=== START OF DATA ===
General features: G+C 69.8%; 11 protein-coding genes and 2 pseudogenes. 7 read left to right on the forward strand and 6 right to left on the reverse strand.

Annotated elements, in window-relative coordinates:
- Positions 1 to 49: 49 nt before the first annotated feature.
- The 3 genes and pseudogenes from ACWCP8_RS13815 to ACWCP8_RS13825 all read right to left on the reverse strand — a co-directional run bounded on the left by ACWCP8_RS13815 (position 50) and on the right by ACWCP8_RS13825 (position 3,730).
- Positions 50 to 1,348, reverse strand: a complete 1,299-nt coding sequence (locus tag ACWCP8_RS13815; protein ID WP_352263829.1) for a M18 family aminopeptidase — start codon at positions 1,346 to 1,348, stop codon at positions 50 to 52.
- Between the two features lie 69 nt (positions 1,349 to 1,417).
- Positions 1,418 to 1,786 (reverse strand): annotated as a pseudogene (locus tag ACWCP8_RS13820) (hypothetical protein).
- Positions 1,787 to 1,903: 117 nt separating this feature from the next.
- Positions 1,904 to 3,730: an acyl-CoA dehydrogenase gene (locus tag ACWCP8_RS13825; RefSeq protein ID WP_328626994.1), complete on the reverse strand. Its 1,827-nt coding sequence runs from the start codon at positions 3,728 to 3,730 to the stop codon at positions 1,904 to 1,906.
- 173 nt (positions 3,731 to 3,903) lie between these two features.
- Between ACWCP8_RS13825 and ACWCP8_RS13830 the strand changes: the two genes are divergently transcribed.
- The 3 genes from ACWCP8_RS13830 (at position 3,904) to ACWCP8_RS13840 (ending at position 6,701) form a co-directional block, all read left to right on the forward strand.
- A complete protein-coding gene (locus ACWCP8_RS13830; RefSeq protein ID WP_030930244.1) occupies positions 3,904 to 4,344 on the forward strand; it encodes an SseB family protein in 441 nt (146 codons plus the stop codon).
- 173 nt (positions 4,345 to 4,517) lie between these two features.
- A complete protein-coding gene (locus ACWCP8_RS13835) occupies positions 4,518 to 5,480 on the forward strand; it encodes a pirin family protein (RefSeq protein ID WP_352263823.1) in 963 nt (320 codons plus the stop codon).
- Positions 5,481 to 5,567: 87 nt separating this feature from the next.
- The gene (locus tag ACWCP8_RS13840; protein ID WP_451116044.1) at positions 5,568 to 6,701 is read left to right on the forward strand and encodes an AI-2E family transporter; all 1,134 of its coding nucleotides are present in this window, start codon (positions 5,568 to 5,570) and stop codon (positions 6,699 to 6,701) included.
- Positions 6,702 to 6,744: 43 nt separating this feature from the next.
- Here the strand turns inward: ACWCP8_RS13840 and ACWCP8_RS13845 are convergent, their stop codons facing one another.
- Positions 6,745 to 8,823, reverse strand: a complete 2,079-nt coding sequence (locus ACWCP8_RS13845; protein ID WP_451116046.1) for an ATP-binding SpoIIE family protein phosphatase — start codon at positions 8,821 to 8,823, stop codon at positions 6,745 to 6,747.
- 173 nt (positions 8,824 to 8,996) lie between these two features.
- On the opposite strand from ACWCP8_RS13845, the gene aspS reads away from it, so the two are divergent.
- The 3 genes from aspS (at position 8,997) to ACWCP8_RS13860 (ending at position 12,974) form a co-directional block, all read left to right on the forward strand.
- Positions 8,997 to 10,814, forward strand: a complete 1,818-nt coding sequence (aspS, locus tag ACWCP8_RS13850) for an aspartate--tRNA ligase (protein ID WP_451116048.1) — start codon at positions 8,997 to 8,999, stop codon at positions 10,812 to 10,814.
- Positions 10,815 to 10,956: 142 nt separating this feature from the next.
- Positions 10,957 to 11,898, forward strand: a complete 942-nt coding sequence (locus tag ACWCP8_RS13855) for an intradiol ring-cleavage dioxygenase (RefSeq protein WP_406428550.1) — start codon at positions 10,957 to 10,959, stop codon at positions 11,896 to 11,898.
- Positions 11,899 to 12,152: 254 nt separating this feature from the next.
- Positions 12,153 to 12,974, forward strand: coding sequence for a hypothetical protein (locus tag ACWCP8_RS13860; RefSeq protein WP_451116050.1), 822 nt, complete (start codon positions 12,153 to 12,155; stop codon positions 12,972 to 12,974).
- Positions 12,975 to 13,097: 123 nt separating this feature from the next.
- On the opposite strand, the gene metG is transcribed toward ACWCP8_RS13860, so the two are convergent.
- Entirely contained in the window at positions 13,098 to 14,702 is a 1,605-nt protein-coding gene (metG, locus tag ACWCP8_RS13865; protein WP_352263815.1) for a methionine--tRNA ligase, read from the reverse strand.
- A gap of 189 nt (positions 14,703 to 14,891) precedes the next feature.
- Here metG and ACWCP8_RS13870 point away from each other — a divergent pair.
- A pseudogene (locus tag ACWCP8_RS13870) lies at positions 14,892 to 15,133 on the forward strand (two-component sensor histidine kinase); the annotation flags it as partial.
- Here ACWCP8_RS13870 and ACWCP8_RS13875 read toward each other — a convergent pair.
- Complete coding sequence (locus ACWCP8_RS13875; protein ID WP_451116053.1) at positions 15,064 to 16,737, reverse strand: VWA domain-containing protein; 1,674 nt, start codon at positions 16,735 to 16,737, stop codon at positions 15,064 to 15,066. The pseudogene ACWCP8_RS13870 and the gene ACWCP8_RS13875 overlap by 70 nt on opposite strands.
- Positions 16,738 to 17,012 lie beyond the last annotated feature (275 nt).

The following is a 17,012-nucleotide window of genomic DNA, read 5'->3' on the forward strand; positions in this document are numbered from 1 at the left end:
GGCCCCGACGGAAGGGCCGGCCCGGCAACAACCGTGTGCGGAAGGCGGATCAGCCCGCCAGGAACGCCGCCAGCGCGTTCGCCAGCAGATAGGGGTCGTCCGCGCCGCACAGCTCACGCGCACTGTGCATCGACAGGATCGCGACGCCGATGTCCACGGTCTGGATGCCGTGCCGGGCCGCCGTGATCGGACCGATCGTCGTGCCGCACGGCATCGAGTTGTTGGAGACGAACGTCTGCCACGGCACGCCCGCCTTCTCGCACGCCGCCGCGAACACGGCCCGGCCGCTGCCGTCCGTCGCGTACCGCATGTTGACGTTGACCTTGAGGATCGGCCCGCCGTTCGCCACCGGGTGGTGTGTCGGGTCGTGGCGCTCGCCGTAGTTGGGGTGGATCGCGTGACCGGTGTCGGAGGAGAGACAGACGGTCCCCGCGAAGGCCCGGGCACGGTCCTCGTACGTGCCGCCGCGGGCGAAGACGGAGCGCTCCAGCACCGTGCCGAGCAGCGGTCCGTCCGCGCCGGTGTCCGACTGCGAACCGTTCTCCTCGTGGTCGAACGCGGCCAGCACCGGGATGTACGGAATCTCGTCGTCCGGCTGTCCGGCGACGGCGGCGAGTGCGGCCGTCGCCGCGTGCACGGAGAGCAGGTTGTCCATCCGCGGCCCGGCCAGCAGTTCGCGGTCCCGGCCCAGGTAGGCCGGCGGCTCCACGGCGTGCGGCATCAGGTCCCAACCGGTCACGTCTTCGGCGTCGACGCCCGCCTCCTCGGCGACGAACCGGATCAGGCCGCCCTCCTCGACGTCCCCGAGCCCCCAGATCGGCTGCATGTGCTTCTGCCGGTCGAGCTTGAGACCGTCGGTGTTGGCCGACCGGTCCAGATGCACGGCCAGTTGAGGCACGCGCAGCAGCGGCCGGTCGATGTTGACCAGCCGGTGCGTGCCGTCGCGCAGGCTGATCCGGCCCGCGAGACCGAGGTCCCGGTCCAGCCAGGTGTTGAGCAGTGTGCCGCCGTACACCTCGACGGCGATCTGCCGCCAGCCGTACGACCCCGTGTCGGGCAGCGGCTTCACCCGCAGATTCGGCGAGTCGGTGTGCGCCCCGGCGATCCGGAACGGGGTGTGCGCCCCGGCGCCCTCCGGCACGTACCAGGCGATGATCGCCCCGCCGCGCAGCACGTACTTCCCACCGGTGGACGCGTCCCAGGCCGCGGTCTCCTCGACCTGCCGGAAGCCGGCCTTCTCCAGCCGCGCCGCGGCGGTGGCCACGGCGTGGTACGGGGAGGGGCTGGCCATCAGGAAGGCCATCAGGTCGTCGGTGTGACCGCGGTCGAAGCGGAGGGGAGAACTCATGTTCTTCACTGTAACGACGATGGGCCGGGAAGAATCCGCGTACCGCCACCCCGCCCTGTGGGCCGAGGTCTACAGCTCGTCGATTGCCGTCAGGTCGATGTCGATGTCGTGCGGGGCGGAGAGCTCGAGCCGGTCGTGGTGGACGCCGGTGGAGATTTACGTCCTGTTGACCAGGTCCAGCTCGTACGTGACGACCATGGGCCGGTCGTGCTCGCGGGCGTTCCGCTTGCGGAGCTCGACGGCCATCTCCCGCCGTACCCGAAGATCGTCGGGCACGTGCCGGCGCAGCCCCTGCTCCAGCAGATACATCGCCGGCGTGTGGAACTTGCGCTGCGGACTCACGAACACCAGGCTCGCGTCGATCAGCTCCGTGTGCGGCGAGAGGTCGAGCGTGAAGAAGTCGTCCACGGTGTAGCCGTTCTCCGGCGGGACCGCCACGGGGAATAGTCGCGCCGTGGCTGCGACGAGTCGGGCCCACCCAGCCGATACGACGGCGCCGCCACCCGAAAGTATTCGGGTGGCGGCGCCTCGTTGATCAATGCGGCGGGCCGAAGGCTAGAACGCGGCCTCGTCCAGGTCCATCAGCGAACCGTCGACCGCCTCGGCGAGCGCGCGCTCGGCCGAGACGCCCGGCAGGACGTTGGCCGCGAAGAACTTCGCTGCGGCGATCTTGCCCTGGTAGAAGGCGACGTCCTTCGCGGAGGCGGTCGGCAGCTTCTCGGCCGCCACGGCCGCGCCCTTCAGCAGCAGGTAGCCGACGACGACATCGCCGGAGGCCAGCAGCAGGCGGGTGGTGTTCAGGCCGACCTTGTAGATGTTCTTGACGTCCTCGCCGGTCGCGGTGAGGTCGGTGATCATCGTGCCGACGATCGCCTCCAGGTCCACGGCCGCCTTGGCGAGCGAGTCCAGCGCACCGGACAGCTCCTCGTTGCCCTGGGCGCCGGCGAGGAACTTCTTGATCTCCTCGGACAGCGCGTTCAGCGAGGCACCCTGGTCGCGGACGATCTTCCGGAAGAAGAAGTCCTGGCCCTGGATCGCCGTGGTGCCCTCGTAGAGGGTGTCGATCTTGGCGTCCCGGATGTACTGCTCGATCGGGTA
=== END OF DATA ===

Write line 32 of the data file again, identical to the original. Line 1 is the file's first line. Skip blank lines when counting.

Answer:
- A gap of 189 nt (positions 14,703 to 14,891) precedes the next feature.